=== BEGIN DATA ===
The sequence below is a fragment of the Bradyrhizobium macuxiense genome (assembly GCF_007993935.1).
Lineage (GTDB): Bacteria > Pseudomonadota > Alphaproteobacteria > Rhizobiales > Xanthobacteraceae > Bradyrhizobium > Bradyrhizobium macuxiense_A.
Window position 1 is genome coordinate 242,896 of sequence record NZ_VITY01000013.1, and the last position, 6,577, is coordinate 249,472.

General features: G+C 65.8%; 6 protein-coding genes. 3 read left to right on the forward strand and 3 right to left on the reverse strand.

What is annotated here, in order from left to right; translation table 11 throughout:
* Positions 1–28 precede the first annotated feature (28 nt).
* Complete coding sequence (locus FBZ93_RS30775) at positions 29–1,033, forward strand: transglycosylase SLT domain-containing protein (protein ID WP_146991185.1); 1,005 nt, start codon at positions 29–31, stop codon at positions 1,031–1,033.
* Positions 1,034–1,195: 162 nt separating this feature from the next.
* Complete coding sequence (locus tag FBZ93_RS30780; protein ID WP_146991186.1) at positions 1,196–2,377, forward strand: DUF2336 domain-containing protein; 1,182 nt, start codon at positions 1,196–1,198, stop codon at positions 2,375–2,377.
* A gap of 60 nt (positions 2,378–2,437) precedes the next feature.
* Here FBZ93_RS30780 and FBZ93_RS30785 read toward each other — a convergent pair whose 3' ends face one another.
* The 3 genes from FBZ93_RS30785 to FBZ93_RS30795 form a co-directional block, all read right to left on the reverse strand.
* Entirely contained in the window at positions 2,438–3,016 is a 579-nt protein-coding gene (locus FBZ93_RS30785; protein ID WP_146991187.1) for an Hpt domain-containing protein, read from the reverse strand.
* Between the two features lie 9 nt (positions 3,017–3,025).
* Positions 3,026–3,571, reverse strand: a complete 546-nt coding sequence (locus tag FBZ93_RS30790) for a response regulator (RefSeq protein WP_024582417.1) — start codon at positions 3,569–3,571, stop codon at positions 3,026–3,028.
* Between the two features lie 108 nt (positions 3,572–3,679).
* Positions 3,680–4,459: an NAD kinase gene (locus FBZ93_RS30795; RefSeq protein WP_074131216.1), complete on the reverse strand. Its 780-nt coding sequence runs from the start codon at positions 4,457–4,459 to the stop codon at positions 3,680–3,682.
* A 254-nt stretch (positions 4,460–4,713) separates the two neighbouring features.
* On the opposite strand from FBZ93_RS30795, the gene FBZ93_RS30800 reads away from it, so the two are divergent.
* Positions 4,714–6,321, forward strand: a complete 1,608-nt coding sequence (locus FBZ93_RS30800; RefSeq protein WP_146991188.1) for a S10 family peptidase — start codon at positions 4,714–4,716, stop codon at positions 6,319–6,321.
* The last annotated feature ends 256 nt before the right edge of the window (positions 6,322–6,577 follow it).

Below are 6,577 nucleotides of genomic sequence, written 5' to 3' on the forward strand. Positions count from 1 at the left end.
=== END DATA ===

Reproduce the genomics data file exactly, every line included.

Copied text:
The sequence below is a fragment of the Bradyrhizobium macuxiense genome (assembly GCF_007993935.1).
Lineage (GTDB): Bacteria > Pseudomonadota > Alphaproteobacteria > Rhizobiales > Xanthobacteraceae > Bradyrhizobium > Bradyrhizobium macuxiense_A.
Window position 1 is genome coordinate 242,896 of sequence record NZ_VITY01000013.1, and the last position, 6,577, is coordinate 249,472.

General features: G+C 65.8%; 6 protein-coding genes. 3 read left to right on the forward strand and 3 right to left on the reverse strand.

What is annotated here, in order from left to right; translation table 11 throughout:
* Positions 1–28 precede the first annotated feature (28 nt).
* Complete coding sequence (locus FBZ93_RS30775) at positions 29–1,033, forward strand: transglycosylase SLT domain-containing protein (protein ID WP_146991185.1); 1,005 nt, start codon at positions 29–31, stop codon at positions 1,031–1,033.
* Positions 1,034–1,195: 162 nt separating this feature from the next.
* Complete coding sequence (locus tag FBZ93_RS30780; protein ID WP_146991186.1) at positions 1,196–2,377, forward strand: DUF2336 domain-containing protein; 1,182 nt, start codon at positions 1,196–1,198, stop codon at positions 2,375–2,377.
* A gap of 60 nt (positions 2,378–2,437) precedes the next feature.
* Here FBZ93_RS30780 and FBZ93_RS30785 read toward each other — a convergent pair whose 3' ends face one another.
* The 3 genes from FBZ93_RS30785 to FBZ93_RS30795 form a co-directional block, all read right to left on the reverse strand.
* Entirely contained in the window at positions 2,438–3,016 is a 579-nt protein-coding gene (locus FBZ93_RS30785; protein ID WP_146991187.1) for an Hpt domain-containing protein, read from the reverse strand.
* Between the two features lie 9 nt (positions 3,017–3,025).
* Positions 3,026–3,571, reverse strand: a complete 546-nt coding sequence (locus tag FBZ93_RS30790) for a response regulator (RefSeq protein WP_024582417.1) — start codon at positions 3,569–3,571, stop codon at positions 3,026–3,028.
* Between the two features lie 108 nt (positions 3,572–3,679).
* Positions 3,680–4,459: an NAD kinase gene (locus FBZ93_RS30795; RefSeq protein WP_074131216.1), complete on the reverse strand. Its 780-nt coding sequence runs from the start codon at positions 4,457–4,459 to the stop codon at positions 3,680–3,682.
* A 254-nt stretch (positions 4,460–4,713) separates the two neighbouring features.
* On the opposite strand from FBZ93_RS30795, the gene FBZ93_RS30800 reads away from it, so the two are divergent.
* Positions 4,714–6,321, forward strand: a complete 1,608-nt coding sequence (locus FBZ93_RS30800; RefSeq protein WP_146991188.1) for a S10 family peptidase — start codon at positions 4,714–4,716, stop codon at positions 6,319–6,321.
* The last annotated feature ends 256 nt before the right edge of the window (positions 6,322–6,577 follow it).

Below are 6,577 nucleotides of genomic sequence, written 5' to 3' on the forward strand. Positions count from 1 at the left end.